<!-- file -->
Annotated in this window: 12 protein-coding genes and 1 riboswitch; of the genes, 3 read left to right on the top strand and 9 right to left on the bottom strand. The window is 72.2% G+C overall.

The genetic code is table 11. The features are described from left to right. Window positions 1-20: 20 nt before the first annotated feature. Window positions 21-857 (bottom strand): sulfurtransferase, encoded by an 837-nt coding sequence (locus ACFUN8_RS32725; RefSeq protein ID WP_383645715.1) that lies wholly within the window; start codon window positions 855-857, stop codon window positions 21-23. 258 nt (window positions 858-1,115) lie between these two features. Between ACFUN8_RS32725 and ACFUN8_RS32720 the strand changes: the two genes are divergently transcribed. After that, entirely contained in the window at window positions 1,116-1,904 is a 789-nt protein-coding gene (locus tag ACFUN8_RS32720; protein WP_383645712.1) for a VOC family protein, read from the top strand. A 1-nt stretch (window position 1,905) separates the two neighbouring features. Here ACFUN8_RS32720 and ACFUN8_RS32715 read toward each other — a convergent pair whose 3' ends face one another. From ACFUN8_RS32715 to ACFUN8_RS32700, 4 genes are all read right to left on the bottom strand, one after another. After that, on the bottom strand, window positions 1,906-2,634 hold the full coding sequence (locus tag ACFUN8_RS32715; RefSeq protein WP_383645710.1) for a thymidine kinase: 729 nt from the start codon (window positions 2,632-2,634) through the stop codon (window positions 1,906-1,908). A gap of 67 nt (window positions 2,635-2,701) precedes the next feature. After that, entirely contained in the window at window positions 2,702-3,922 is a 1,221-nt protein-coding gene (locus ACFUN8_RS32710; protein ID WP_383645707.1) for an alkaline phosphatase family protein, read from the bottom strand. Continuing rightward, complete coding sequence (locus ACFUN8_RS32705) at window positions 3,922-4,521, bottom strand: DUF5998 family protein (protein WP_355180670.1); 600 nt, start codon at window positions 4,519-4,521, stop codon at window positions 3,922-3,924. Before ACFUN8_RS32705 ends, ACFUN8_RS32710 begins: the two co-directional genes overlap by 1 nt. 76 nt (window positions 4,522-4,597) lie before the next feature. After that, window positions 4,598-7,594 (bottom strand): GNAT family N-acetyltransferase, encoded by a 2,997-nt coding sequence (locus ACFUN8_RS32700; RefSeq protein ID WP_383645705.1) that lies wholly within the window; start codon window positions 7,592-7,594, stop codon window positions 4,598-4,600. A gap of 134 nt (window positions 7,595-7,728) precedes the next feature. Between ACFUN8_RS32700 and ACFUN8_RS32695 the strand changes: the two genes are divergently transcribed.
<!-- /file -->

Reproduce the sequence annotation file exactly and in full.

Annotated in this window: 12 protein-coding genes and 1 riboswitch; of the genes, 3 read left to right on the top strand and 9 right to left on the bottom strand. The window is 72.2% G+C overall.

The genetic code is table 11. The features are described from left to right. Window positions 1-20: 20 nt before the first annotated feature. Window positions 21-857 (bottom strand): sulfurtransferase, encoded by an 837-nt coding sequence (locus ACFUN8_RS32725; RefSeq protein ID WP_383645715.1) that lies wholly within the window; start codon window positions 855-857, stop codon window positions 21-23. 258 nt (window positions 858-1,115) lie between these two features. Between ACFUN8_RS32725 and ACFUN8_RS32720 the strand changes: the two genes are divergently transcribed. After that, entirely contained in the window at window positions 1,116-1,904 is a 789-nt protein-coding gene (locus tag ACFUN8_RS32720; protein WP_383645712.1) for a VOC family protein, read from the top strand. A 1-nt stretch (window position 1,905) separates the two neighbouring features. Here ACFUN8_RS32720 and ACFUN8_RS32715 read toward each other — a convergent pair whose 3' ends face one another. From ACFUN8_RS32715 to ACFUN8_RS32700, 4 genes are all read right to left on the bottom strand, one after another. After that, on the bottom strand, window positions 1,906-2,634 hold the full coding sequence (locus tag ACFUN8_RS32715; RefSeq protein WP_383645710.1) for a thymidine kinase: 729 nt from the start codon (window positions 2,632-2,634) through the stop codon (window positions 1,906-1,908). A gap of 67 nt (window positions 2,635-2,701) precedes the next feature. After that, entirely contained in the window at window positions 2,702-3,922 is a 1,221-nt protein-coding gene (locus ACFUN8_RS32710; protein ID WP_383645707.1) for an alkaline phosphatase family protein, read from the bottom strand. Continuing rightward, complete coding sequence (locus ACFUN8_RS32705) at window positions 3,922-4,521, bottom strand: DUF5998 family protein (protein WP_355180670.1); 600 nt, start codon at window positions 4,519-4,521, stop codon at window positions 3,922-3,924. Before ACFUN8_RS32705 ends, ACFUN8_RS32710 begins: the two co-directional genes overlap by 1 nt. 76 nt (window positions 4,522-4,597) lie before the next feature. After that, window positions 4,598-7,594 (bottom strand): GNAT family N-acetyltransferase, encoded by a 2,997-nt coding sequence (locus ACFUN8_RS32700; RefSeq protein ID WP_383645705.1) that lies wholly within the window; start codon window positions 7,592-7,594, stop codon window positions 4,598-4,600. A gap of 134 nt (window positions 7,595-7,728) precedes the next feature. Between ACFUN8_RS32700 and ACFUN8_RS32695 the strand changes: the two genes are divergently transcribed.